“The Plaintiffs oppose being forced against their will to be vaccinated without their informed consent as mandated by AHS,” the statement of claim reads.

“Further, the Plaintiffs are opposed to disclosing their private health information or have disclosed their private health information with respect to their vaccination status against their will under threat of termination or unpaid long-term leave.”

The statement of claim says the plaintiffs are also concerned the COVID-19 vaccines are “experimental and have not undergone sufficient long-term safety observation,” and claim the ingredients for the vaccines have yet to be fully disclosed.

Plaintiff Dr. Joanna Moser is an anesthesiologist in Calgary and Red Deer and has had severe allergies to past vaccines. Moser is concerned about the risks she faces not knowing what the full list of ingredients are and fears having an adverse reaction to the shot but has been denied an exemption.

The legal filing also highlights the doctors’ concerns that “the COVID-19 vaccines do not provide full immunity,” and may only “lessen the severity of symptoms or potentially reduce the risk of hospitalization.”

In addition to citing numerous Canadian Charter of Rights and Freedoms violations and medical references disputing the safety and efficacy of the vaccines, the statement of claim also says the doctors are facing “discrimination” and have suffered “vilification and extreme ill-will” as a result of “false public statements” that the “unvaccinated are to blame for the pandemic.”

 Local lawyer, Jeffrey Rath of Rath & Company filed the statement of claim on behalf of his clients Friday afternoon and intends to file an injunction application on Monday.

“We’re filing the injunction to provide temporary relief for our clients and others while waiting for this to get to trial,” said Rath in an interview with the Western Standard.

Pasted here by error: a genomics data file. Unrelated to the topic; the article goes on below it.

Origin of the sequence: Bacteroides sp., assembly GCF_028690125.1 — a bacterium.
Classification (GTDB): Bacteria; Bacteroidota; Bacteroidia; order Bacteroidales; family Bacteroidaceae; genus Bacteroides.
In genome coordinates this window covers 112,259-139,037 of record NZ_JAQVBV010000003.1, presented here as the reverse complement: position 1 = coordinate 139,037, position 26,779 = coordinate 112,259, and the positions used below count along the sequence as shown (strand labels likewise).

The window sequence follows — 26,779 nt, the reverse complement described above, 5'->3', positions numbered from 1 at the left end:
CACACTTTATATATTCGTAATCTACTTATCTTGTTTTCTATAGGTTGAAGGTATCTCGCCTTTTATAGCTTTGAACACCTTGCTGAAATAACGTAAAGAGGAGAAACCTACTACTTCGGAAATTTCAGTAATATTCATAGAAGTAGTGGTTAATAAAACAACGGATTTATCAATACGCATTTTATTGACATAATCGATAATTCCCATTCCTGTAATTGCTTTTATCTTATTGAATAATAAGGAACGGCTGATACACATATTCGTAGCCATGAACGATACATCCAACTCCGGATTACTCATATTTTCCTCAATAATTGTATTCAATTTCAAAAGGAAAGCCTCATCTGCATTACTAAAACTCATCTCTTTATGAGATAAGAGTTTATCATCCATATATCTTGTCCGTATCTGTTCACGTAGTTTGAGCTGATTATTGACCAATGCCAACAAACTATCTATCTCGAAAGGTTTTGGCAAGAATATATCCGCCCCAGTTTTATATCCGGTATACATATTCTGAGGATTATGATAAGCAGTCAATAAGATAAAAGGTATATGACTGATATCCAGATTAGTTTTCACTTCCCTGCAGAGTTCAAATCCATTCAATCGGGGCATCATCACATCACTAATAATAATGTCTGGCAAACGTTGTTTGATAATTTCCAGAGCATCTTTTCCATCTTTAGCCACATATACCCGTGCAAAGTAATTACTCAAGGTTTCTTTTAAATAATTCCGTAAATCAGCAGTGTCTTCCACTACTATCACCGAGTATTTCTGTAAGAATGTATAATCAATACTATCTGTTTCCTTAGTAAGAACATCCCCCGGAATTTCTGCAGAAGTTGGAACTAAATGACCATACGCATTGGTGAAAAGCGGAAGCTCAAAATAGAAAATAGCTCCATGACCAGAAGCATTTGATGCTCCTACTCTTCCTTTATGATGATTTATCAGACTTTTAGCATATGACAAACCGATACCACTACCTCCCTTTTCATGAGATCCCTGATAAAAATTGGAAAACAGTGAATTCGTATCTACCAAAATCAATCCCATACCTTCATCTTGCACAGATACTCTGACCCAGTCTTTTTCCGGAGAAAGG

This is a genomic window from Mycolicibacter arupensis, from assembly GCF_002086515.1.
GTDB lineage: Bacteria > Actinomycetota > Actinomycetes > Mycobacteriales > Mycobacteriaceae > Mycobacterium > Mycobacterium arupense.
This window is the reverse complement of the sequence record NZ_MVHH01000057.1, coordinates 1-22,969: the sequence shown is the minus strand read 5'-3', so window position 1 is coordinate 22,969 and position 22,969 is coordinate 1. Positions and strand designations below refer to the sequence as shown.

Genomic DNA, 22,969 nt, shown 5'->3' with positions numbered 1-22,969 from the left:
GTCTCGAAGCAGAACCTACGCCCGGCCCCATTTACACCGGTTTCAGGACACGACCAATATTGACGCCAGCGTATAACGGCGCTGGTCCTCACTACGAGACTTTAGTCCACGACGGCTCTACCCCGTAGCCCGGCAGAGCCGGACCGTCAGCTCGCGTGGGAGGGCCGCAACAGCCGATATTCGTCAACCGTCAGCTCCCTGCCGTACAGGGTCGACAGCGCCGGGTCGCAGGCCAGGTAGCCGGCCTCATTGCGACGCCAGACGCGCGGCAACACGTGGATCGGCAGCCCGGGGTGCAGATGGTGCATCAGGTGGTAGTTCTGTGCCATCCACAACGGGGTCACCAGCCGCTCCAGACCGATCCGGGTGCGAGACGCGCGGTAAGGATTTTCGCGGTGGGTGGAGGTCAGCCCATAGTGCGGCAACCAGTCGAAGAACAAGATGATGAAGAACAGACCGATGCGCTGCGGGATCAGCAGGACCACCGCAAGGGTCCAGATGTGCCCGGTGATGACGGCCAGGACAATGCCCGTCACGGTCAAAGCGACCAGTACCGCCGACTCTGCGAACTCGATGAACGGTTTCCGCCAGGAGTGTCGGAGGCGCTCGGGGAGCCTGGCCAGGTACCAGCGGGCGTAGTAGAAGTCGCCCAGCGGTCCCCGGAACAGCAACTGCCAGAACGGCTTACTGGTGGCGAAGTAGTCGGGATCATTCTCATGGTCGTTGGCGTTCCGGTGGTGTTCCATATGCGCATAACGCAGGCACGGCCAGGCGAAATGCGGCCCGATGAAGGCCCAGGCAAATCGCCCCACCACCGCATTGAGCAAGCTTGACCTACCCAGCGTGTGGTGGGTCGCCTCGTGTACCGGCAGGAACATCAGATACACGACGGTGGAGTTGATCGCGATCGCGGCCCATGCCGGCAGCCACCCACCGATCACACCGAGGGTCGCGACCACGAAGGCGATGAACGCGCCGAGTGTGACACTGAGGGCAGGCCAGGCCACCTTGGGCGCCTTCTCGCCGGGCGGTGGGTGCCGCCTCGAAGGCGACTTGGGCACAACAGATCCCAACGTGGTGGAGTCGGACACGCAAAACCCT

“The injunction will bring broad-based relief to all those unvaccinated within AHS on the basis that it’s creating a toxic work environment and is willfully creating contempt and hatred towards unvaccinated staff members.”

An injunction, if successful, would force the vaccine mandates to be put on hold until the claim is finally determined.

Melanie Risdon is a reporter with the Western Standard
mrisdon@westernstandardonline.com

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Banned BC doctor claims COVID ‘the greatest propaganda campaign in human history’

“This is a pandemic caused by the vaccinations and were talking about high school level biology,” said Dr. Nagase.

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The current COVID-19 crisis is because of a “pandemic caused by vaccination,” said banned Dr. Daniel Nagase, in an exclusive interview with the Western Standard.

Nagase, a B.C. doctor who came under fire for giving patients an unapproved treatment for COVID-19 while working in Alberta hospitals, has been relieved of his duties in September and is no longer permitted to work in Alberta Health Services facilities.

Early October, a video of Nagase speaking at an event commemorating the anniversary of the Nuremburg Trials went viral with his account of working in an Alberta hospital treating COVID-19 patients with Ivermectin, which is also used in agriculture settings.

Western Standard exclusive interview with Dr. Daniel Nagase

The Western Standard shared the video and subsequent tweets from AHS about the incident.

“All physicians — including temporary locums — are governed by AHS’ medical bylaws when working in an AHS facility. Under these bylaws, there are expectations for all physicians to follow regarding unapproved use of medical therapy,” said AHS.